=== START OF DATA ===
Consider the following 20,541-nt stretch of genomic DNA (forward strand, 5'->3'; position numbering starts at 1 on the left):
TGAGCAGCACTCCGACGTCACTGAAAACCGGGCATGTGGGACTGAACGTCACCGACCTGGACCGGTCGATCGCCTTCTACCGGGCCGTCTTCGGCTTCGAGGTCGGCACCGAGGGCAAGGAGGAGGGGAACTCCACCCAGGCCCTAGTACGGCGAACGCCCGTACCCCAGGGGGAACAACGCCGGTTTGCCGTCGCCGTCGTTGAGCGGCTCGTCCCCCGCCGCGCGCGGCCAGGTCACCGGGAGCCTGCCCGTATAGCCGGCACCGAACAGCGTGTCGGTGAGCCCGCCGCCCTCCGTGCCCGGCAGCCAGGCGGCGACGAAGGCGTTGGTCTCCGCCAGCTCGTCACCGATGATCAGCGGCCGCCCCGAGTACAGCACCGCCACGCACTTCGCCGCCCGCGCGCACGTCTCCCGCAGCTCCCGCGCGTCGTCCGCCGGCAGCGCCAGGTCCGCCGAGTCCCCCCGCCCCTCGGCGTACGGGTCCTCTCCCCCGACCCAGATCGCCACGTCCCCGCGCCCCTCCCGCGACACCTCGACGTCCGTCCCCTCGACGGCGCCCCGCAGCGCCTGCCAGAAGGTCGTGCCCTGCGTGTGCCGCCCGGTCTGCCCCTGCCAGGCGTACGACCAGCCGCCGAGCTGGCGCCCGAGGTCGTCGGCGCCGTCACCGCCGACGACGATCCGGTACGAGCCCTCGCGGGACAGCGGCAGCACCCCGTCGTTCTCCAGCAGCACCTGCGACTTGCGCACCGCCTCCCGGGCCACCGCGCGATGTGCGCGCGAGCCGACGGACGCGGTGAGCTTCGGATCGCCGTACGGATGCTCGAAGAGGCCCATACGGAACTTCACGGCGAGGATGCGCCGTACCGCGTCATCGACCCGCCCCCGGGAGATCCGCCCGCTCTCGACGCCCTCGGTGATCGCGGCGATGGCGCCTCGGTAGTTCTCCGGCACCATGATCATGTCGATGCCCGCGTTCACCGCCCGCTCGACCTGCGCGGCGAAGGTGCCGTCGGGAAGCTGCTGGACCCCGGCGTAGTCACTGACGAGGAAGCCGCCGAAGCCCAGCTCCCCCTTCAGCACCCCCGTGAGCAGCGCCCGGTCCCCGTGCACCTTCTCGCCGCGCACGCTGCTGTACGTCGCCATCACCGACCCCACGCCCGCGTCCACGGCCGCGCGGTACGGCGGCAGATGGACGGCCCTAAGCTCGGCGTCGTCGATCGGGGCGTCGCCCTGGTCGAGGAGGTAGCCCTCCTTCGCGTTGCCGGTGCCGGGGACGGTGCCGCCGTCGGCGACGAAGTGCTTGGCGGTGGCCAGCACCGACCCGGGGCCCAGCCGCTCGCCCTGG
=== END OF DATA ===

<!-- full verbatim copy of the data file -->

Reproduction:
Consider the following 20,541-nt stretch of genomic DNA (forward strand, 5'->3'; position numbering starts at 1 on the left):
TGAGCAGCACTCCGACGTCACTGAAAACCGGGCATGTGGGACTGAACGTCACCGACCTGGACCGGTCGATCGCCTTCTACCGGGCCGTCTTCGGCTTCGAGGTCGGCACCGAGGGCAAGGAGGAGGGGAACTCCACCCAGGCCCTAGTACGGCGAACGCCCGTACCCCAGGGGGAACAACGCCGGTTTGCCGTCGCCGTCGTTGAGCGGCTCGTCCCCCGCCGCGCGCGGCCAGGTCACCGGGAGCCTGCCCGTATAGCCGGCACCGAACAGCGTGTCGGTGAGCCCGCCGCCCTCCGTGCCCGGCAGCCAGGCGGCGACGAAGGCGTTGGTCTCCGCCAGCTCGTCACCGATGATCAGCGGCCGCCCCGAGTACAGCACCGCCACGCACTTCGCCGCCCGCGCGCACGTCTCCCGCAGCTCCCGCGCGTCGTCCGCCGGCAGCGCCAGGTCCGCCGAGTCCCCCCGCCCCTCGGCGTACGGGTCCTCTCCCCCGACCCAGATCGCCACGTCCCCGCGCCCCTCCCGCGACACCTCGACGTCCGTCCCCTCGACGGCGCCCCGCAGCGCCTGCCAGAAGGTCGTGCCCTGCGTGTGCCGCCCGGTCTGCCCCTGCCAGGCGTACGACCAGCCGCCGAGCTGGCGCCCGAGGTCGTCGGCGCCGTCACCGCCGACGACGATCCGGTACGAGCCCTCGCGGGACAGCGGCAGCACCCCGTCGTTCTCCAGCAGCACCTGCGACTTGCGCACCGCCTCCCGGGCCACCGCGCGATGTGCGCGCGAGCCGACGGACGCGGTGAGCTTCGGATCGCCGTACGGATGCTCGAAGAGGCCCATACGGAACTTCACGGCGAGGATGCGCCGTACCGCGTCATCGACCCGCCCCCGGGAGATCCGCCCGCTCTCGACGCCCTCGGTGATCGCGGCGATGGCGCCTCGGTAGTTCTCCGGCACCATGATCATGTCGATGCCCGCGTTCACCGCCCGCTCGACCTGCGCGGCGAAGGTGCCGTCGGGAAGCTGCTGGACCCCGGCGTAGTCACTGACGAGGAAGCCGCCGAAGCCCAGCTCCCCCTTCAGCACCCCCGTGAGCAGCGCCCGGTCCCCGTGCACCTTCTCGCCGCGCACGCTGCTGTACGTCGCCATCACCGACCCCACGCCCGCGTCCACGGCCGCGCGGTACGGCGGCAGATGGACGGCCCTAAGCTCGGCGTCGTCGATCGGGGCGTCGCCCTGGTCGAGGAGGTAGCCCTCCTTCGCGTTGCCGGTGCCGGGGACGGTGCCGCCGTCGGCGACGAAGTGCTTGGCGGTGGCCAGCACCGACCCGGGGCCCAGCCGCTCGCCCTGG